Investigation of synteny between the PDI loci of rice and wheat
The BLASTn search of the Gramene TIGR pseudomolecule assembly release 2 (accessed 1/05), using the wheat PDI cDNA wPDI1 as the query sequence identified a ~173kb BAC, OSJNBa0058p12 (referred to by its GenBank accession# AC139170), containing a putative rice PDI gene between 4,960,745 and 4,964,540bp on chromosome 11 of rice genome. Comparison of this with the durum wheat PDI gene (TtPDI4A, Johnson and Bhave, 2004) revealed a conserved 10 exon structure, ~77% identity over the exons and ~40% identity over introns suggesting this gene represents the rice orthologue of the wheat PDI gene.
The search of the marker database of Gramene (www.gramene.org) revealed the esp2 marker to be present on the Hokkaido Morphological 2000 (Morph 2000) map on chromosome 11. A direct comparison of map positions between the Rice Gramene TIGR Assembly sequence map (containing the PDI gene) and the Morph 2000 map (containing the esp2 marker) was not possible due to absence of marker correspondences, thus a third map with correspondence to markers on both maps, the JRGP RFLP 2000 genetic map (www.gramene.org) was used. This comparison revealed that the PDI gene and the esp2 marker were located at similar map positions, distal to sp, S20163S and C827S; however, absence of markers distal to esp2 with correspondence to any of the available maps prevented the assessment of whether the esp2 marker and PDI gene are flanked by similar markers. However, presence of the PDI gene and esp2 marker on chromosome 11 at similar map positions, together with the observation of lack of PDI expression in the esp2 mutant (Takemoto et al., 2002), suggests that the esp2 marker in rice is closely linked to the PDI structural gene or its cis-acting regulatory sequences. The Genome Browser of Gramene was used to identify a 1Mb region (4,462,642 - 5,462,642 bp) of rice chromosome 11, flanking the PDI gene. Wheat tentative consensus (TC) sequences putatively orthologous to this area of the rice genome that were present in the TIGR TaGI database (v9.0; accessed 1/05) were then identified, revealing 42 EST singletons and 34 TCs compiled from 745 individual EST and cDNA sequences, including 17 EST singletons and 7 TCs that aligned with the rice PDI locus. To determine whether any of the 745 ESTs were sequenced from cDNA probes that had been used for physical mapping experiments, the EST accession numbers were queried in the GrainGenes-SQL database. This analysis identified 9 ESTs that had been sequenced from 5 cDNA probes (two aligning with the PDI locus) physically mapped to wheat chromosomal ‘bins’, all of which were located on the group 4 chromosomes. The discrepancy noted between probe 2 and 3 (the PDI probes) in their chromosome assignment (Fig. 1) is most likely due to ambiguities in interpreting the complex RFLP analyses (Miftahudin et al., 2004). The position of PDI genes was resolved using the allele-specific PCRs on the nullisomic/tetrasomic, ditelosomic and deletion stocks of T. aestivum cv. Chinese Spring, revealing the expected products in all lines except the null-4A lines with the primer pair PA1F/PA1R, the null-4B and the 4BS4 and 4BS8 deletion lines with PB3F/PB3R, and the null-4D lines, the DT4DL ditelosomic line and the 4DS1 and 4DS3 deletion lines with PD2F/PD2R. These results localise the PDI genes in bins on the group 4 chromosomes, in agreement with probe 3 (above) and Ciaffi et al. (1999).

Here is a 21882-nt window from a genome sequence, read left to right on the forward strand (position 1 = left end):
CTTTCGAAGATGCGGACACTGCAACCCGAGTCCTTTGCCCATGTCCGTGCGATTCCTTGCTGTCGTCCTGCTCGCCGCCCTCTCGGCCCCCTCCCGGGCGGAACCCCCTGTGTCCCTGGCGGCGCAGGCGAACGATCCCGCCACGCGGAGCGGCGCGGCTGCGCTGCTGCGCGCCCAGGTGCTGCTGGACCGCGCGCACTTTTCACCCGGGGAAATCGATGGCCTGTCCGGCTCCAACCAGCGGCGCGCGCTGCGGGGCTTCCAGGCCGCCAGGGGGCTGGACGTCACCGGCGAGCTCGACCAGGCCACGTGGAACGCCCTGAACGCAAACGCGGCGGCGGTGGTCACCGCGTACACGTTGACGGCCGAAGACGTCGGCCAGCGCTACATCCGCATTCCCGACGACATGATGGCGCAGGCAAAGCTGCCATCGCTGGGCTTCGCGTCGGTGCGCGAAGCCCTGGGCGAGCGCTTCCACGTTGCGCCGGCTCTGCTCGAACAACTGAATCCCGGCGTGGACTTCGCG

Figure 1. Locations of the PDI genes and probes BF200779 (1), BE398523 (2), BQ280847 (3), BE499456 (4) and BM135436 (5) on the group 4 chromosomes of wheat.
The data generated here establishes firmly that several genes are present in the chromosome 11 region of the rice genome carrying the PDI locus that are also present on the group 4 chromosomes of wheat, in agreement with the findings of La Rota and Sorrells (2004). The results provide a basis for predicting a QTL involved in storage protein deposition at the PDI loci in wheat and the means for testing this hypothesis using the PDI markers described.
JCJ was supported by a Grains Research and Development Corporation PhD scholarship. We are grateful to Dr Bryan Clarke for extending the use of lab facilities at CSIRO-Plant Industry (Canberra) and Lynette Rampling at CSIRO-PI (Canberra) for technical assistance.’